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I've read a lot about floats, but it's all unnecessarily involved. I think I've got it pretty much understood, but there's just one thing I'd like to know for sure:

I know that, fractions of the form 1/pow(2,n), with n an integer, can be represented exactly in floating point numbers. This means that if I add 1/32 to itself 32 million times, I would get exactly 1,000,000.

What about something like 1/(32+16)? It's one over the sum of two powers of two, does this work? Or is it 1/32+1/16 that works? This is where I'm confused, so if anyone could clarify that for me I would appreciate it.

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up vote 22 down vote accepted

The rule can be summed up as this:

  • A number can be represented exactly in binary if the prime factorization of the denominator contains only 2. (i.e. the denominator is a power-of-two)

So 1/(32 + 16) is not representable in binary because it has a factor of 3 in the denominator. But 1/32 + 1/16 = 3/32 is.

That said, there are more restrictions to be representable in a floating-point type. For example, you only have 53 bits of mantissa in an IEEE double so 1/2 + 1/2^500 is not representable.

So you can do sum of powers-of-two as long as the range of the exponents doesn't span more than 53 powers.


To generalize this to other bases:

  • A number can be exactly represented in base 10 if the prime factorization of the denominator consists of only 2's and 5's.

  • A rational number X can be exactly represented in base N if the prime factorization of the denominator of X contains only primes found in the factorization of N.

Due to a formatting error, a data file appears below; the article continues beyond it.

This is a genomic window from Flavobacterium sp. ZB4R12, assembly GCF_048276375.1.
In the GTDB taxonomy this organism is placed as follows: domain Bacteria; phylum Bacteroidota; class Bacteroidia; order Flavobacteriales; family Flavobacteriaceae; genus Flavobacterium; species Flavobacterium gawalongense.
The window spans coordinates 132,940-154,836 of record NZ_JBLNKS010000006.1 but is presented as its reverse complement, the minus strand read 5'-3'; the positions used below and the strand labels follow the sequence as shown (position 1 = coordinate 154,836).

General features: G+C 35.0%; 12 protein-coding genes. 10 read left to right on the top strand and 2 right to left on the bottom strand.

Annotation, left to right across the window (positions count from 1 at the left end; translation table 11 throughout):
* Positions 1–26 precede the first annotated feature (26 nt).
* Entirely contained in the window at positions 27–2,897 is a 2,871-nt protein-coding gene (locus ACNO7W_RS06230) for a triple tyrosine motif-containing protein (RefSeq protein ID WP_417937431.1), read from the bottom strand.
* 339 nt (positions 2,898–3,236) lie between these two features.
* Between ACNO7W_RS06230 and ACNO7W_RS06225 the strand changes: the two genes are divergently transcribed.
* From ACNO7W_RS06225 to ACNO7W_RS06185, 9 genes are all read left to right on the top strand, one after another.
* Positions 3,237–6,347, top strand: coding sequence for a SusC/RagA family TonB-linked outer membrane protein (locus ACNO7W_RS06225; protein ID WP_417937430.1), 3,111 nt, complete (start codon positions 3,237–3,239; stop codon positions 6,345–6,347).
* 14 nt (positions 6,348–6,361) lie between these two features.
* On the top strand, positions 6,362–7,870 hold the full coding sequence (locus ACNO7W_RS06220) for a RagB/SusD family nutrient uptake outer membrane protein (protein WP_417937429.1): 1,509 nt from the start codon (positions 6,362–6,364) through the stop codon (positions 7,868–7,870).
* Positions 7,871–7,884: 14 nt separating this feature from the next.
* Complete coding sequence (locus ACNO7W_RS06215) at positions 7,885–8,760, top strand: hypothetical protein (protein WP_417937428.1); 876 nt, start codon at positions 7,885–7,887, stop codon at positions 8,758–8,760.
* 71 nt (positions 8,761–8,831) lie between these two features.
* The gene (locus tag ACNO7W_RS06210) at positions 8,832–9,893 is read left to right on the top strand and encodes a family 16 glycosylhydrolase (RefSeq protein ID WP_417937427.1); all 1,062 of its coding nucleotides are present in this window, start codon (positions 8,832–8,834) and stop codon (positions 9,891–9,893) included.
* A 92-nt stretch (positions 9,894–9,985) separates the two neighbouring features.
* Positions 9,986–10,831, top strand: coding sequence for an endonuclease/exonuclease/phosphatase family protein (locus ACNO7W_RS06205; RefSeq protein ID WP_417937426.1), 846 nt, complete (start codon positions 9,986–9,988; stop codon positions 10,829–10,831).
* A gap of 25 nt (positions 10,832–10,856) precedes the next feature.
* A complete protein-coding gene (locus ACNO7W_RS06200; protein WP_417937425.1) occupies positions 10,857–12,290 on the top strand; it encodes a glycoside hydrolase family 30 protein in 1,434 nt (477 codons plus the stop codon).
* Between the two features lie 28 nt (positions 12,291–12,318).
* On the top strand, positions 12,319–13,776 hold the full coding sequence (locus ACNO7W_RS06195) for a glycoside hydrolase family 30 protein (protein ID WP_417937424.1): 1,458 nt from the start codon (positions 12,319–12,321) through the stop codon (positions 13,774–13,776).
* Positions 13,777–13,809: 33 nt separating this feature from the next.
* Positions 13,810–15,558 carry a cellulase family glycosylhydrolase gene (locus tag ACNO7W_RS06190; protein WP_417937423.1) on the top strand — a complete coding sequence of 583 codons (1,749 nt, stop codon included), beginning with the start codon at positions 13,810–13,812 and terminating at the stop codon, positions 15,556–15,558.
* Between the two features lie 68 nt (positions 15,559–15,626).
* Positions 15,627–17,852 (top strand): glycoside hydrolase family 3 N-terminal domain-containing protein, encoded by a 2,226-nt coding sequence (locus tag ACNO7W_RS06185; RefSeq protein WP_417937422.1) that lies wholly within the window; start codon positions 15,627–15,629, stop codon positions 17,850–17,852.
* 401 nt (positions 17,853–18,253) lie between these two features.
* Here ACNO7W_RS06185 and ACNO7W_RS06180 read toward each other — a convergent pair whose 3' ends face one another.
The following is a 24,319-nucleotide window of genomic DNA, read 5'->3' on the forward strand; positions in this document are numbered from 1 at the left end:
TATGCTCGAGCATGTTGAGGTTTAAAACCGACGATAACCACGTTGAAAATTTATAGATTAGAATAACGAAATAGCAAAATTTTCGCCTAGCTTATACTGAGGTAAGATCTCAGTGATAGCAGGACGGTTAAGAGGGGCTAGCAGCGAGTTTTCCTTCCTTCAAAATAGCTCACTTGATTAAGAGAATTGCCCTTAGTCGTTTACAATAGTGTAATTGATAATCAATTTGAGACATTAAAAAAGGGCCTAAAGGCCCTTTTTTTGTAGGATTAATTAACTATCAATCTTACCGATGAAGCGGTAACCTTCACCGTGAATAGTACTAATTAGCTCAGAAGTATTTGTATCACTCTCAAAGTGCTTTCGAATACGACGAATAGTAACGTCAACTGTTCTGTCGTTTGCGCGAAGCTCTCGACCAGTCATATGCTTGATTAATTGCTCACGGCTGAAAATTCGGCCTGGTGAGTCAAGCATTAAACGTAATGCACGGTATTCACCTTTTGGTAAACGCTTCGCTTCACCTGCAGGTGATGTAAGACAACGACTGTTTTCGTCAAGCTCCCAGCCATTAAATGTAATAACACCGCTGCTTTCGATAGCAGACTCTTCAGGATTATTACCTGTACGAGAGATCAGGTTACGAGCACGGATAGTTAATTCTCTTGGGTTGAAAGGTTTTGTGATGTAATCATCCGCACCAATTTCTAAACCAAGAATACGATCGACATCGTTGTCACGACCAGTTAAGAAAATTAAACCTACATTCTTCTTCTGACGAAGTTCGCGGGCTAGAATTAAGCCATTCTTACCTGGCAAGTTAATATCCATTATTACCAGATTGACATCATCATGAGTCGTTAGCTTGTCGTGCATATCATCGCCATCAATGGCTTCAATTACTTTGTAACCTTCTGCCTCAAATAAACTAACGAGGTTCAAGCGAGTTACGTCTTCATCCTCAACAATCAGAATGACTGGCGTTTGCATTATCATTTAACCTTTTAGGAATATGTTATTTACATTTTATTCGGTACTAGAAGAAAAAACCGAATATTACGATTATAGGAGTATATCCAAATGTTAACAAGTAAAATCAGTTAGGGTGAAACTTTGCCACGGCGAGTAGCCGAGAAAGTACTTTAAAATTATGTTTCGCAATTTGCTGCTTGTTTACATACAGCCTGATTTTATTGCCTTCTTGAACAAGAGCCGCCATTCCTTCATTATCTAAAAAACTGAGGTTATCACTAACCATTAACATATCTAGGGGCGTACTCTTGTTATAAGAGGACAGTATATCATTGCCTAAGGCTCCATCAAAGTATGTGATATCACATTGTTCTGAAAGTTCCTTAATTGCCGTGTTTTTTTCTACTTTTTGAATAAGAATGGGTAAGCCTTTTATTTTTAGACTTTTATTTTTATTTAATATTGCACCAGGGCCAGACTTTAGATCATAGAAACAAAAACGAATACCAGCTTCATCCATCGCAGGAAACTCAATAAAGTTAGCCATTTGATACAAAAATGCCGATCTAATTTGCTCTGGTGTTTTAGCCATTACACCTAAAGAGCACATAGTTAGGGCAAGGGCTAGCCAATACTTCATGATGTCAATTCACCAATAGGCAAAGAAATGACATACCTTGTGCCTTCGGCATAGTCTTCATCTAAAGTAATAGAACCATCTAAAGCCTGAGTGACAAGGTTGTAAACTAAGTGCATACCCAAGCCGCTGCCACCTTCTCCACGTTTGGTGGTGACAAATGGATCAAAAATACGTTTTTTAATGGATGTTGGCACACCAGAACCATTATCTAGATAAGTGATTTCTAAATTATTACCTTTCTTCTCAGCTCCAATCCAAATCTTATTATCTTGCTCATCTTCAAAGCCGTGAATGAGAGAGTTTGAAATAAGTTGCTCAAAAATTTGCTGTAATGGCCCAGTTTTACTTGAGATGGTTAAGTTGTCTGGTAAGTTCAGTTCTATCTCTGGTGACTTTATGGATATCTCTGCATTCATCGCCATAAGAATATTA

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2  
So if I've got that right, I can use any number X/Y as long as Y is a power of 2 and X is a number less than 2^53? – Niet the Dark Absol Aug 25 '12 at 19:53
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Yes, that's correct. (barring cases of over/underflow) – Mysticial Aug 25 '12 at 19:55
    
@Mysticial: +1 for the answer, but I've a doubt. 24/48 = 0.5, however by the above rule, it shouldn't be representable since 3 is one of the prime factors of 48, which isn't one of 10's prime factor. Why? – legends2k Dec 9 '13 at 10:45
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@legends2k 24/48 is reducible. You should reduce your fraction before trying to apply the above rule. – Niet the Dark Absol Dec 9 '13 at 11:45
    
@NiettheDarkAbsol: Aah, got it, the numbers should be coprime integers [gcd(X, Y) = 1] for the rule to work. – legends2k Dec 9 '13 at 12:17

A finite number can be represented in the common IEEE 754 double-precision format if and only if it equals M•2e for some integers M and e such that -253 < M < 253 and -1074 ≤ e ≤ 971.

For single precision, -224 < M < 224 and -149 ≤ e ≤ 104.

For double-precision, these are consequences of the facts that the double-precision format uses 52 bits to store a significand (which normally has 53 bits due to an implicit 1) and uses 11 bits to store an exponent. 11 bits encodes numbers from 0 to 2047, but 0 and 2047 are excluded for special purposes, and the encoded number is biased by 1023, so it represents unbiased exponents from -1022 to 1023. However, these unbiased exponents are for significands in the interval [1, 2), and those significands have fractions. To express the significand as an integer, I adjusted the exponent range by 52. Single-precision is similar, with 23 bits to store a 24-bit significand, 8 bits for the exponent, and a bias of 127.

Expressing the representable numbers using an integer times a power of two rather than the more common fractional significand simplifies some number theory and other reasoning about floating-point properties. I used it in this answer because it allows the set of representable values to be expressed concisely.